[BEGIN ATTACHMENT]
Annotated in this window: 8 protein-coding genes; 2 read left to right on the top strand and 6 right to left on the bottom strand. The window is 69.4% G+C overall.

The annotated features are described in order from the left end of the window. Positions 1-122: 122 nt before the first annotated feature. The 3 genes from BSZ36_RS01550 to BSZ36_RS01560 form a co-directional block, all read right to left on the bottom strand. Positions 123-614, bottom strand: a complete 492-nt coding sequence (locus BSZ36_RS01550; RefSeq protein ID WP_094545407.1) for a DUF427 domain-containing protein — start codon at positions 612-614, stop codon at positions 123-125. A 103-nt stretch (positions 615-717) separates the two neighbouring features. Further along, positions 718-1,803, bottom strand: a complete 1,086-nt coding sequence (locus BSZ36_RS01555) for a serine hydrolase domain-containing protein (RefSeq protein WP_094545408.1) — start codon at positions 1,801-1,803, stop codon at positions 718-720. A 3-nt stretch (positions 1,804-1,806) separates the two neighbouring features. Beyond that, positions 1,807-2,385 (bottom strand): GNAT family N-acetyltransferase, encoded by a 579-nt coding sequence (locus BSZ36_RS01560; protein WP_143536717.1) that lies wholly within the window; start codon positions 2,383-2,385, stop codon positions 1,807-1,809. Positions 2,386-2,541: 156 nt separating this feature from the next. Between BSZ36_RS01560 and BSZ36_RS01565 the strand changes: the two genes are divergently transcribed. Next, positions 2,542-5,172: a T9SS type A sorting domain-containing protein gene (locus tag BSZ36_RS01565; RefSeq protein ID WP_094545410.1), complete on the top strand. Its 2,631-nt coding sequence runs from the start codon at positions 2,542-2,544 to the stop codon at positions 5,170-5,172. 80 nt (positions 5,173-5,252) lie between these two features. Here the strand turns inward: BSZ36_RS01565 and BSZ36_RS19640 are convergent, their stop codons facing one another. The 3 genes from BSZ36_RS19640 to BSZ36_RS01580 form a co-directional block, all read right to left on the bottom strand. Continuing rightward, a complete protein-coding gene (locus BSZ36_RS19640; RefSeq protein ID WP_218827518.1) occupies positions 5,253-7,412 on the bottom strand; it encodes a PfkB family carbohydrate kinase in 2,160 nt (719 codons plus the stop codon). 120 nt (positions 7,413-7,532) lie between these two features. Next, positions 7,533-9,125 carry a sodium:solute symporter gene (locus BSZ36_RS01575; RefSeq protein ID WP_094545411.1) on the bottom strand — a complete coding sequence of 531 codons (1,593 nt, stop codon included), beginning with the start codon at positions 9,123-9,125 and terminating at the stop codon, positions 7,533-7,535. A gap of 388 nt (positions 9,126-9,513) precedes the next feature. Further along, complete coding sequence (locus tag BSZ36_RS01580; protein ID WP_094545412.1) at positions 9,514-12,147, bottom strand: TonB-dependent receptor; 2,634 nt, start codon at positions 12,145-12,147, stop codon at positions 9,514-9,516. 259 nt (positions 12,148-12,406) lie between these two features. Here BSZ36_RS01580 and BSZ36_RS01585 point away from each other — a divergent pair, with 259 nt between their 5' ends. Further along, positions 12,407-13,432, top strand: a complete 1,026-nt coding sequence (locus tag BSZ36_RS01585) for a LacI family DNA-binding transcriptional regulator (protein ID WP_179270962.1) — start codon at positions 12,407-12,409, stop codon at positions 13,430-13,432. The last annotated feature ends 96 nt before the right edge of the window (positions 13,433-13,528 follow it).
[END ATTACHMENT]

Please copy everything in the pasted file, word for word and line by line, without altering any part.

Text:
Annotated in this window: 8 protein-coding genes; 2 read left to right on the top strand and 6 right to left on the bottom strand. The window is 69.4% G+C overall.

The annotated features are described in order from the left end of the window. Positions 1-122: 122 nt before the first annotated feature. The 3 genes from BSZ36_RS01550 to BSZ36_RS01560 form a co-directional block, all read right to left on the bottom strand. Positions 123-614, bottom strand: a complete 492-nt coding sequence (locus BSZ36_RS01550; RefSeq protein ID WP_094545407.1) for a DUF427 domain-containing protein — start codon at positions 612-614, stop codon at positions 123-125. A 103-nt stretch (positions 615-717) separates the two neighbouring features. Further along, positions 718-1,803, bottom strand: a complete 1,086-nt coding sequence (locus BSZ36_RS01555) for a serine hydrolase domain-containing protein (RefSeq protein WP_094545408.1) — start codon at positions 1,801-1,803, stop codon at positions 718-720. A 3-nt stretch (positions 1,804-1,806) separates the two neighbouring features. Beyond that, positions 1,807-2,385 (bottom strand): GNAT family N-acetyltransferase, encoded by a 579-nt coding sequence (locus BSZ36_RS01560; protein WP_143536717.1) that lies wholly within the window; start codon positions 2,383-2,385, stop codon positions 1,807-1,809. Positions 2,386-2,541: 156 nt separating this feature from the next. Between BSZ36_RS01560 and BSZ36_RS01565 the strand changes: the two genes are divergently transcribed. Next, positions 2,542-5,172: a T9SS type A sorting domain-containing protein gene (locus tag BSZ36_RS01565; RefSeq protein ID WP_094545410.1), complete on the top strand. Its 2,631-nt coding sequence runs from the start codon at positions 2,542-2,544 to the stop codon at positions 5,170-5,172. 80 nt (positions 5,173-5,252) lie between these two features. Here the strand turns inward: BSZ36_RS01565 and BSZ36_RS19640 are convergent, their stop codons facing one another. The 3 genes from BSZ36_RS19640 to BSZ36_RS01580 form a co-directional block, all read right to left on the bottom strand. Continuing rightward, a complete protein-coding gene (locus BSZ36_RS19640; RefSeq protein ID WP_218827518.1) occupies positions 5,253-7,412 on the bottom strand; it encodes a PfkB family carbohydrate kinase in 2,160 nt (719 codons plus the stop codon). 120 nt (positions 7,413-7,532) lie between these two features. Next, positions 7,533-9,125 carry a sodium:solute symporter gene (locus BSZ36_RS01575; RefSeq protein ID WP_094545411.1) on the bottom strand — a complete coding sequence of 531 codons (1,593 nt, stop codon included), beginning with the start codon at positions 9,123-9,125 and terminating at the stop codon, positions 7,533-7,535. A gap of 388 nt (positions 9,126-9,513) precedes the next feature. Further along, complete coding sequence (locus tag BSZ36_RS01580; protein ID WP_094545412.1) at positions 9,514-12,147, bottom strand: TonB-dependent receptor; 2,634 nt, start codon at positions 12,145-12,147, stop codon at positions 9,514-9,516. 259 nt (positions 12,148-12,406) lie between these two features. Here BSZ36_RS01580 and BSZ36_RS01585 point away from each other — a divergent pair, with 259 nt between their 5' ends. Further along, positions 12,407-13,432, top strand: a complete 1,026-nt coding sequence (locus tag BSZ36_RS01585) for a LacI family DNA-binding transcriptional regulator (protein ID WP_179270962.1) — start codon at positions 12,407-12,409, stop codon at positions 13,430-13,432. The last annotated feature ends 96 nt before the right edge of the window (positions 13,433-13,528 follow it).